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The better choice is not simple to pick out
If you look at your automobile insurance policy's Declarations, your Liability limits most likely look very much like one of these three choices:
At the gut level, a typical consumer sees ''100/300'' and thinks "I have $300,000 worth of coverage." Which is correct. Except that its not. Its more complicated than that.
Even though its known as ''100/300'', there is that third limit in there that people don't vocalize when they use the shorthand reference. In the case of this example, its $50,000, so ''100/300'' is really ''100/300/50'', fully written out. Having gotten that out of the way, what do each of the three numbers mean?
Split Limits Not Good Enough?
It is easy to concoct a scenario where the coverage limit described above - which is extremely common - is inadequate. If for example you bash into (and total) a brand-spanking-new Corvette, that $50,000 Property Damage limit is not going to cover the entire loss (hence the reason you select a higher Property Damage limit).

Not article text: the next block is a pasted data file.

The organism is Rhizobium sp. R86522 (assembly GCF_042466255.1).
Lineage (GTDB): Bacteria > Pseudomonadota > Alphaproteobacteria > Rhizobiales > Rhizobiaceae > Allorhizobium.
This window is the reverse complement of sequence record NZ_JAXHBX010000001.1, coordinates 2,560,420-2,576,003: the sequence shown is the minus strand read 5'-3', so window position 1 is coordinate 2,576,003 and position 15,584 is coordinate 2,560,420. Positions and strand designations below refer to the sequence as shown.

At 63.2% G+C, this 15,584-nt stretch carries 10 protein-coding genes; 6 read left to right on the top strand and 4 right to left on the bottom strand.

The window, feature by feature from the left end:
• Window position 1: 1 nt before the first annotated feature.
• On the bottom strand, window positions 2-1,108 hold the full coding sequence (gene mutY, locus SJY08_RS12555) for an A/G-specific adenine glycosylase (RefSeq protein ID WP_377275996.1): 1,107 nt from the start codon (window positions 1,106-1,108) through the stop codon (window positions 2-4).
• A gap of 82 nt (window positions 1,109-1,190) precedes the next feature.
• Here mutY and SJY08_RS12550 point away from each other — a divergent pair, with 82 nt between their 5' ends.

A Combined Single Limit is one solution to the above scenario. With CSL limits your Liability insurance limits look like this:
No sub-limits. Whatever needs it gets it up to the policy limit of $300,000. That is simpler to understand, to be sure, and it does seem to be a better way to do the same job, which partly explains why such policies tend to be more expensive.